April 9, Day of National Unity

Out of all the national holidays, the Day of National Unity in Georgia is perhaps the most somber, for it commemorates the deaths of 21 civilians killed on April 9, 1989, during a peaceful anti-Soviet demonstration.

The Tbilisi Massacre (also the April 9 tragedy or Tbilisi Tragedy) occurred when Red Army soldiers began to disperse thousands of protestors gathered in front of the Government House on Rustaveli Avenue in Tbilisi. Read more...

May 9, Victory Day

Every year on May 9, Georgia pays homage to the 1945 victory of the Soviet Union over Nazi Germany. The surrender document was signed in Berlin late at night on May 8, 1945. Due to the time difference, it was already May 9 in Moscow. Consequently, Victory Day was celebrated throughout the Soviet Union on May 9, and while some countries now observe the holiday on May 8, the original date has held fast in Georgia. Read more...

May 12, Saint Andrew the First-Called Day

Saint Andrew was the brother of Saint Peter and the first Apostle called by Jesus. Traditionally, the Patriarch of Constantinople is his apostolic successor.

The Orthodox Church of Georgia considers Saint Andrew to be the first preacher of Christianity in the territory of Georgia and thus the founder of the Georgian church. His memory and significance are celebrated twice a year, on May 12 and December 13. The first date is a national holiday and is marked with special liturgies held in churches in honor of Saint Andrew.

May 26, Independence Day

Independence Day celebrates the anniversary of the 1918 proclamation of independence which established the Democratic Republic of Georgia.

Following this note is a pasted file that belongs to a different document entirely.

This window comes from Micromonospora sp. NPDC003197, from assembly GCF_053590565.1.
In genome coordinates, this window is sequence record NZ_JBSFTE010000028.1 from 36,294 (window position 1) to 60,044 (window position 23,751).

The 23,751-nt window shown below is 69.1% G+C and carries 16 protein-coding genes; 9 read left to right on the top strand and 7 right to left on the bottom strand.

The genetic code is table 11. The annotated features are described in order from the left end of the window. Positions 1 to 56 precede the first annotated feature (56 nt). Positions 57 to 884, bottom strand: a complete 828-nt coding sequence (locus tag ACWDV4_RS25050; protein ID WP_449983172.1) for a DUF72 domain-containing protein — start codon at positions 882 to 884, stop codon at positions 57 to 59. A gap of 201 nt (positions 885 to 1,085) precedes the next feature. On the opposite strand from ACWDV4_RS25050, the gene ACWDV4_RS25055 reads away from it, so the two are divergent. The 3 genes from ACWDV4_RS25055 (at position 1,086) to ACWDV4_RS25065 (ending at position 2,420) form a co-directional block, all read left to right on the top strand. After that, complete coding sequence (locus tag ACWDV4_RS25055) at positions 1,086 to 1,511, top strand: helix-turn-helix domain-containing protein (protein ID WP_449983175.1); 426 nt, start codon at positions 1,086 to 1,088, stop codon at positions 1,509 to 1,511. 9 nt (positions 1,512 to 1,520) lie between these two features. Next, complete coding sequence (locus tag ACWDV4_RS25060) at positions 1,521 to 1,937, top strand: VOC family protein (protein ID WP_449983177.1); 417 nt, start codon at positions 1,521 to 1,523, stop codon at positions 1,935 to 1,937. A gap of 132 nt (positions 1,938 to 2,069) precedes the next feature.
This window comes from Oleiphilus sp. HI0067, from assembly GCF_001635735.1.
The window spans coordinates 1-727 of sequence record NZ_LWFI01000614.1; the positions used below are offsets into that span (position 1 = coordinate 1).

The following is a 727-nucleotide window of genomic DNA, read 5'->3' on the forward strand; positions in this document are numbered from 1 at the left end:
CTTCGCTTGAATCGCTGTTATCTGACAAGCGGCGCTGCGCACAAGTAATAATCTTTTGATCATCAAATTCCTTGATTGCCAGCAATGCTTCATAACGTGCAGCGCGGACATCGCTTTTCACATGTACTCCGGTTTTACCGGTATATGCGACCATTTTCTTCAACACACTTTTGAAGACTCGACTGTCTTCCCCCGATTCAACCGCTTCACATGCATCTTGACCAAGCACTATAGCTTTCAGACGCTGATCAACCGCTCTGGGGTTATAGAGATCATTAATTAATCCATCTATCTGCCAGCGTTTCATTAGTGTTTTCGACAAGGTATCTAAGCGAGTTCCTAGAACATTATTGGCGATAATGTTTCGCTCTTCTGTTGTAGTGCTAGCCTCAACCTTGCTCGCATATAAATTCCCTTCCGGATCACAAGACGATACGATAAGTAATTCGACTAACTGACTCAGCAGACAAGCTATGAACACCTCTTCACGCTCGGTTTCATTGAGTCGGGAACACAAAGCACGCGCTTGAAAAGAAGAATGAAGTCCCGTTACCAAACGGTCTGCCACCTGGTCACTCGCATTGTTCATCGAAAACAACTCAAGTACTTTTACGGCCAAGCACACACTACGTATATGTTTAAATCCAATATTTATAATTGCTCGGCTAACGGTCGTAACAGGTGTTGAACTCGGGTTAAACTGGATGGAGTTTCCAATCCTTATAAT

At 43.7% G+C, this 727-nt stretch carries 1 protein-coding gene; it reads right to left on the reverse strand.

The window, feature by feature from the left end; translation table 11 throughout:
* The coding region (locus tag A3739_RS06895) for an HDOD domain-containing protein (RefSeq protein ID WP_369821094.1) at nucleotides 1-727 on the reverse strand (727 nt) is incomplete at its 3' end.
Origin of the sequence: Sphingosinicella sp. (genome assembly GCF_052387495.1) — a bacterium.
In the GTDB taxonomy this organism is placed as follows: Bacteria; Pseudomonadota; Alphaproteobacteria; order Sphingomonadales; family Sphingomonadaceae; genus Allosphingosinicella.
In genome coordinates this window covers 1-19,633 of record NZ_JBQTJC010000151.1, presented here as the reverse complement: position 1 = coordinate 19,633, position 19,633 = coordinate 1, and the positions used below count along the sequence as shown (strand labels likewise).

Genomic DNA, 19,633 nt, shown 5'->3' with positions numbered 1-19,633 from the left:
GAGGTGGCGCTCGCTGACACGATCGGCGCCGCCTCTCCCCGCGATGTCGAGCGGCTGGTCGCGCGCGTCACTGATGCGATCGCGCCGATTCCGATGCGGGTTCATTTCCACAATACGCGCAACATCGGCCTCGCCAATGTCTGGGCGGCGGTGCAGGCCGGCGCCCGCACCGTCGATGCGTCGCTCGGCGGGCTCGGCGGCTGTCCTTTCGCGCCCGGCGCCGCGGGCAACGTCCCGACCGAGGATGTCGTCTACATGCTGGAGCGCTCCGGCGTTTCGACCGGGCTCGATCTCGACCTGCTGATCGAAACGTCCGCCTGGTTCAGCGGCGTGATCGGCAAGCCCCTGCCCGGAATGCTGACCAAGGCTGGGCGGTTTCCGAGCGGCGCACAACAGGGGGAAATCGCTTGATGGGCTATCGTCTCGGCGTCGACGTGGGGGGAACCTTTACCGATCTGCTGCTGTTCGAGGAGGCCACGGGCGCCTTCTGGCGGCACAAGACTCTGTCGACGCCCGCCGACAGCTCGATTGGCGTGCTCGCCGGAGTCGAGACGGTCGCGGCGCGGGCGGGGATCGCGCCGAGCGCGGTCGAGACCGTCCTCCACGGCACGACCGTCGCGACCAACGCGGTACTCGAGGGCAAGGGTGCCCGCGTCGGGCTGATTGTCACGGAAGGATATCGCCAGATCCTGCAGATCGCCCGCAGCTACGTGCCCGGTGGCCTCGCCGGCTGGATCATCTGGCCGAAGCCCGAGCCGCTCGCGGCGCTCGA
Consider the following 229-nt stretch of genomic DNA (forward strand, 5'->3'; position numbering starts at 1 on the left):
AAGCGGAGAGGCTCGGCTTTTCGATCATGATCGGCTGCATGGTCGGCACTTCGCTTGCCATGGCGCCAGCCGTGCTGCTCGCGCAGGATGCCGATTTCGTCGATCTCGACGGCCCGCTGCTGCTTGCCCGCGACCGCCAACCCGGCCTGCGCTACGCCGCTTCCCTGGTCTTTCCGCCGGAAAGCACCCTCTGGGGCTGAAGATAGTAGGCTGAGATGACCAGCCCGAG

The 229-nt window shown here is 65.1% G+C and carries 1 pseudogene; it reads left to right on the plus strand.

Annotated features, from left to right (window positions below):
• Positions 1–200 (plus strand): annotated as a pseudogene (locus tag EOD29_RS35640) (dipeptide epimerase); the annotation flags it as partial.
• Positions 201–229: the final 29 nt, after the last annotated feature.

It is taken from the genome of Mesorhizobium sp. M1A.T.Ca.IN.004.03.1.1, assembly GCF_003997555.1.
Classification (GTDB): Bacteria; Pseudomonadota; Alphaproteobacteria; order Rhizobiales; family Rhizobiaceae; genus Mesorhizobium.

Independence Day, Georgia
Independence Day, Georgia
Independence Day, Georgia

This significant day on the Georgian calendar is celebrated with military parades, cultural and educational events, fireworks and grand speeches. People also use the holiday as an opportunity to promote local products and intellectual ideas. Vendors sell handmade goods, public and private institutions invite visitors to explore their premises, and concerts and exhibitions are held in every sizable city across the country. The whole day is dedicated to celebrating the history and culture of Georgia.

August 28, St. Mary's Day (Mariamoba)

Mariamoba commemorates the dormition (ascension into heaven after death) of Jesus' mother Mary. Churches throughout the country hold special services, which are attended by thousands of Georgians. The biggest one takes place in Tbilisi and is conducted by the Catholicos-Patriarch of All Georgia.

The holiday is preceded by a two-week fast, during which religious Georgians refrain from eating meat (including fish), dairy products and eggs. The fast ends on Mariamoba with large family and community feasts.

October 14, Svetitskhovloba

Svetitskhoveli or Svetitskhovloba takes place in the town of Mtskheta, one of the oldest cities of Georgia and its former capital. The festival celebrates Svetitskhoveli Cathedral and Mtskheta as a whole.

Legend has it that the cathedral stands on the site chosen by Saint Nino (a woman who preached Christianity in Georgia in the 4th century) for the first Georgian Church. As the original building was destroyed during one of many wars plaguing the region, the current Svetitskhoveli was built in the first half of the 11th century by the architect Arsukidze, who had been commissioned by Melchizedek I, the first Catholicos-Patriarch of All Georgia. Read more...

November 23, Saint George's Day (Giorgoba)

Giorgoba is a special public holiday in Georgia held in honor of the martyrdom of the patron of Georgia, Saint George.

George, a Greek soldier from Cappadocia and a guard of the Roman emperor Diocletian, was sentenced to death for being a Christian. George is one of the most venerated saints in Christianity and is strongly connected to knighthood, warriors and the military. He is believed to have slain a dragon that demanded human sacrifices and often appears in Christian iconography while fighting against the monster. Read more...